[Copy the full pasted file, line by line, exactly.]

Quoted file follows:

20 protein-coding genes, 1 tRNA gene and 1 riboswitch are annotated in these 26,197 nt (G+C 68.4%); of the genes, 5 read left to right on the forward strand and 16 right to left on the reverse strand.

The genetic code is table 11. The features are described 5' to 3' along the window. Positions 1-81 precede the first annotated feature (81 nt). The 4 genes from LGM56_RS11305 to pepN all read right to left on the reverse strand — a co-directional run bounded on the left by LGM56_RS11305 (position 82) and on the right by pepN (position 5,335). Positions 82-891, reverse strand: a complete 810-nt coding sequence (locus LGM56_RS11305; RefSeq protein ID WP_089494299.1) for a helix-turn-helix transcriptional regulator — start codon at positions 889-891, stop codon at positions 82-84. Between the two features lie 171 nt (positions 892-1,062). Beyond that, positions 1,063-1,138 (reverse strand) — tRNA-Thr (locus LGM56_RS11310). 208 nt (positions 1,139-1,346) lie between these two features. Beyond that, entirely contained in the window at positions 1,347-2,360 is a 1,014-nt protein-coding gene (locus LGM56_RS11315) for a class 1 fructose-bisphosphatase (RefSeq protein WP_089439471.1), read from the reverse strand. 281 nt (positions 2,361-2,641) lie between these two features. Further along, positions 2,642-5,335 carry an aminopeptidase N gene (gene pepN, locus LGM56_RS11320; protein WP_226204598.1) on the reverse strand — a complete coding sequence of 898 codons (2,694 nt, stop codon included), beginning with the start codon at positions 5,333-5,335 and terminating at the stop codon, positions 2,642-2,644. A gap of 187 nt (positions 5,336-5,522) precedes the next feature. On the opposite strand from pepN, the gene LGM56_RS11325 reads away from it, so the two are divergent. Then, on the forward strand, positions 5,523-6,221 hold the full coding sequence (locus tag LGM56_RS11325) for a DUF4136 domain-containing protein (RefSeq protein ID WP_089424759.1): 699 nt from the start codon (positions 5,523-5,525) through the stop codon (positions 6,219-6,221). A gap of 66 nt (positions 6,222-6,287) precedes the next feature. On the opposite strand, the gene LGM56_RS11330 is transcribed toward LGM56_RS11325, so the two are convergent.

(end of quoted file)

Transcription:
20 protein-coding genes, 1 tRNA gene and 1 riboswitch are annotated in these 26,197 nt (G+C 68.4%); of the genes, 5 read left to right on the forward strand and 16 right to left on the reverse strand.

The genetic code is table 11. The features are described 5' to 3' along the window. Positions 1-81 precede the first annotated feature (81 nt). The 4 genes from LGM56_RS11305 to pepN all read right to left on the reverse strand — a co-directional run bounded on the left by LGM56_RS11305 (position 82) and on the right by pepN (position 5,335). Positions 82-891, reverse strand: a complete 810-nt coding sequence (locus LGM56_RS11305; RefSeq protein ID WP_089494299.1) for a helix-turn-helix transcriptional regulator — start codon at positions 889-891, stop codon at positions 82-84. Between the two features lie 171 nt (positions 892-1,062). Beyond that, positions 1,063-1,138 (reverse strand) — tRNA-Thr (locus LGM56_RS11310). 208 nt (positions 1,139-1,346) lie between these two features. Beyond that, entirely contained in the window at positions 1,347-2,360 is a 1,014-nt protein-coding gene (locus LGM56_RS11315) for a class 1 fructose-bisphosphatase (RefSeq protein WP_089439471.1), read from the reverse strand. 281 nt (positions 2,361-2,641) lie between these two features. Further along, positions 2,642-5,335 carry an aminopeptidase N gene (gene pepN, locus LGM56_RS11320; protein WP_226204598.1) on the reverse strand — a complete coding sequence of 898 codons (2,694 nt, stop codon included), beginning with the start codon at positions 5,333-5,335 and terminating at the stop codon, positions 2,642-2,644. A gap of 187 nt (positions 5,336-5,522) precedes the next feature. On the opposite strand from pepN, the gene LGM56_RS11325 reads away from it, so the two are divergent. Then, on the forward strand, positions 5,523-6,221 hold the full coding sequence (locus tag LGM56_RS11325) for a DUF4136 domain-containing protein (RefSeq protein ID WP_089424759.1): 699 nt from the start codon (positions 5,523-5,525) through the stop codon (positions 6,219-6,221). A gap of 66 nt (positions 6,222-6,287) precedes the next feature. On the opposite strand, the gene LGM56_RS11330 is transcribed toward LGM56_RS11325, so the two are convergent.